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Codes of reality!

What is language!

What is in a name?

Do names have certain powers? Well, it depends on the language. In English also, it may have certain aspects which are significant. For, names are basically words. Words do have power, depth, sound, tone, links and possibly weight. Since each alphabet in the name does have codes behind them, there is possibly some kind of connection with names and their effect. However, it can depend on the context, person, persons and many other things.

In English Mr., Mrs., Miss and such prefixes have certain codes in them, that do some sort of cordoning. However, there is no need for suffixes in English. However, I have noticed suffixes to be important in feudal languages. Words such as Ji, mash (master), chettan, annan, checchi, sar and such words are used as suffixes. They are quite significant in what they achieve in the social context. An absence of such suffixes can be of terrible effect. For example, if the highly respected Balan Mash is converted into a mere Balan or to a Mr. Balan, the person is sort of totally denuded of divine attributes that had been conveyed by the Mash.

In a similar manner, the very saying Gandhi or Mr. Gandhi, instead of Gandhiji can toss Gandhi down the depths in an Indian feudal language. For example, if anyone goes around mentioning ‘Gandhi’ instead of Gandhiji in Malayalam, he would be frowned upon, and seen as an impertinent upstart who would need to be put down violently. For, a mere Gandhi is a mere individual with all sort of human weaknesses. Whereas Gandhiji is a superhuman, whose vagaries are not weaknesses, but sort of divine explorations.

Why do feudal languages need suffixes, while English does not? Well, the answer may lies deep inside the codes of indicant word content. It is like the insisting in Fengu Shi that one can derive powers by merely positioning oneself behind big walls, huge trees, towering mountains and such. I am not sure if this is effective in English. However it is a very effective thing in feudal languages.  Fengu Shi is connected to the Chinese language. In such a software, where persons may tumble down a gorge if without a proper prop, a backing is always necessary. This is more or less evident in the insistence that a backing wall, a tree, a mountain or some such thing is needed to prop up the leader, the guru, the saint and such.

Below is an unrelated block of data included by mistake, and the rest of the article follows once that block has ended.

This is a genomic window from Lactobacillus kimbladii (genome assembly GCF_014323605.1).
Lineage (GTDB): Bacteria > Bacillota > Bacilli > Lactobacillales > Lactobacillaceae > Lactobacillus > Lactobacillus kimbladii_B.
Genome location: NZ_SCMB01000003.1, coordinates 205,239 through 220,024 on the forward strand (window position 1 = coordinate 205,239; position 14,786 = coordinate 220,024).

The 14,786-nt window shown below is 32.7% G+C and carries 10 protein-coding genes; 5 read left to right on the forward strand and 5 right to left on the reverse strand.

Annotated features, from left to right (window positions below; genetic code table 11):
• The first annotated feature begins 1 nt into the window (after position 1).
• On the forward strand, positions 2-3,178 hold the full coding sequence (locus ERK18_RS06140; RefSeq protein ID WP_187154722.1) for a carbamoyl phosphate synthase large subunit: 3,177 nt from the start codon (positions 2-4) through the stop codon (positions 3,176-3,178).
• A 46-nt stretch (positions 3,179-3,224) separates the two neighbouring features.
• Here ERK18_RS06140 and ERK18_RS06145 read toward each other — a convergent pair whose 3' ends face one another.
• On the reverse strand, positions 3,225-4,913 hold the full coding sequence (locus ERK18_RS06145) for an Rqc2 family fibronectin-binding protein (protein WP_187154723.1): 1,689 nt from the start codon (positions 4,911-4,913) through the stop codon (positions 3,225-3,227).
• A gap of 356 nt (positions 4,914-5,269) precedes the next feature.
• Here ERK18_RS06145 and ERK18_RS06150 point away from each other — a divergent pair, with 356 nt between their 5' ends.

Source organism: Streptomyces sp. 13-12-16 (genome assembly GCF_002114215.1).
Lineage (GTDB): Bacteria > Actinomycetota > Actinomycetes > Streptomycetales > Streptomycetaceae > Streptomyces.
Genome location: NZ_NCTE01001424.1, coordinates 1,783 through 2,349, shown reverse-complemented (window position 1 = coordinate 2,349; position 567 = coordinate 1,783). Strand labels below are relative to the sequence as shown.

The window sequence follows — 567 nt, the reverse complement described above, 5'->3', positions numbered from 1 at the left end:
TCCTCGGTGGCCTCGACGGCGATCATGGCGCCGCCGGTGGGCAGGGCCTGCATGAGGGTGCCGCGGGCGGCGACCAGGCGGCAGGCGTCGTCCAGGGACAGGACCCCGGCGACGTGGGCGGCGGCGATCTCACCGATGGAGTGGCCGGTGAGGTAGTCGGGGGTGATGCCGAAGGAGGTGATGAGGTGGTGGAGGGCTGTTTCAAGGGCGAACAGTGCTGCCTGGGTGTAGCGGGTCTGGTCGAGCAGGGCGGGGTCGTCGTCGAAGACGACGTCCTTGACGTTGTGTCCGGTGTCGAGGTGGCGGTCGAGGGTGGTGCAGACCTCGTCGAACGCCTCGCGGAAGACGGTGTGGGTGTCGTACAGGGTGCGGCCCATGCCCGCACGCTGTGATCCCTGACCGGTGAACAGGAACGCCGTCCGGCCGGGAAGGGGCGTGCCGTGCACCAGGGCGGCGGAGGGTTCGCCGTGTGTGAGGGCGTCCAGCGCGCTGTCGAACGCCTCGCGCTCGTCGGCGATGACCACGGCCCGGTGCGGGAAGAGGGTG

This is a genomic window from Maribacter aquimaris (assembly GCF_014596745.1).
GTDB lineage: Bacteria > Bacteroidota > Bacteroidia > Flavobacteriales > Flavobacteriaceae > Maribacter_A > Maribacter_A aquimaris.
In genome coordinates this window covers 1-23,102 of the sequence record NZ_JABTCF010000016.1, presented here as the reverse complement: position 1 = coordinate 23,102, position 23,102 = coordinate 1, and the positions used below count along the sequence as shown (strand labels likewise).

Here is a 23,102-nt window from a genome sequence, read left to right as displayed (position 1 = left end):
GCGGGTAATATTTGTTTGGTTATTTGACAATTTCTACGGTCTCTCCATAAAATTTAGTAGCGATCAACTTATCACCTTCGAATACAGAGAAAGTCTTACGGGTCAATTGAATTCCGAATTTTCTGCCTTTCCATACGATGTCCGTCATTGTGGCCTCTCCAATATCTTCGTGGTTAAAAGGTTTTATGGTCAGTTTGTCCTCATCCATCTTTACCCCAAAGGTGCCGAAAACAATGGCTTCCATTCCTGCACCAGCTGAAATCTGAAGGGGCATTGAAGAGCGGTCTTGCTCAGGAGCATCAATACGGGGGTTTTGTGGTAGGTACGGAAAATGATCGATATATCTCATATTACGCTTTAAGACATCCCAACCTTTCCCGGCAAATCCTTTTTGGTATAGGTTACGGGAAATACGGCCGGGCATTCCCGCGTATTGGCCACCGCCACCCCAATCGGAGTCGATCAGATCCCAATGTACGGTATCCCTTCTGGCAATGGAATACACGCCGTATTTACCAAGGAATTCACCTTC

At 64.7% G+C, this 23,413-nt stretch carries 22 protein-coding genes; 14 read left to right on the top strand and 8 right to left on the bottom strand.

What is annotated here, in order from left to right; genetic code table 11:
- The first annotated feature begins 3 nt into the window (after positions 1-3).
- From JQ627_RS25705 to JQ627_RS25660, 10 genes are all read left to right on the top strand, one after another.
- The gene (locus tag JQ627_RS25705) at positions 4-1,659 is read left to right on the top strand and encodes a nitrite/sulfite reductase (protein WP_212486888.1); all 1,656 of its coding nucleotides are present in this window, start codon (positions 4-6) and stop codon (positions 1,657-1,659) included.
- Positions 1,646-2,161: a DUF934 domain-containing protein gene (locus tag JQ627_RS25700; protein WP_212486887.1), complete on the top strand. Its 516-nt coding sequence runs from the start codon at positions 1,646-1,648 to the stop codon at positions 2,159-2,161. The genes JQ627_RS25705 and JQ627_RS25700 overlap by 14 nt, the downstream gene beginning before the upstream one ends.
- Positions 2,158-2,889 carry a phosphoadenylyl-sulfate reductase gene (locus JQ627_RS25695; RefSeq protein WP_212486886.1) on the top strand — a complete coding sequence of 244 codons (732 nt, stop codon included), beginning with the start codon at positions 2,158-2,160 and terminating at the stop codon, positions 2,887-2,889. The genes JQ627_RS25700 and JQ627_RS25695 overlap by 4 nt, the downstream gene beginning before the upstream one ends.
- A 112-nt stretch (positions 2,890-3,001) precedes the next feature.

The reader may have noticed almost all feudal language saints, gurus and such persons, almost invariably seen to be sitting in front of disciples with something like a tree, a wall, a mountain etc. in the background.

How does this help the guru acquire some powers of leadership or make him the focus of his disciples? Well, the answer may lie in the codes of the language or maybe in the codes of reality.

Removing the suffixes of respect from a person’s name in Malayalam would be equal to removing the tree from the background of guru as he is teaching his disciples. In the former case, the person literally can tumble down the indicant word array.

Beyond all this, what are actually names? Are they some sort of file names in the virtual code software? Can a changing of name create any change in anything? For example, when Bombay was renamed as Mumbai, did anything substantial change in the attributes of city? Was Bombay different from Mumbai? Or did Bombay change so substantially that the change of name was a natural outcome of the issue that the changed version of the city could no longer be contained in the word ‘Bombay’?

Well, it is possible that names do have some defining attributes. And at the very least, if it is a sort of file name in the virtual software, a change of name can disconnect many routes to the insides of the file. When Bombay was renamed, in many ways, its ancient connections to so many historical incidences were affected. Well, the links could still be maintained, but only with the additions of some more link routes. So that when the path is followed, a link from Bombay to Mumbai had to be written.

A simple change of name is not quite a simple thing. It does disconnect persons and entities from many incidences and events, and descriptions.

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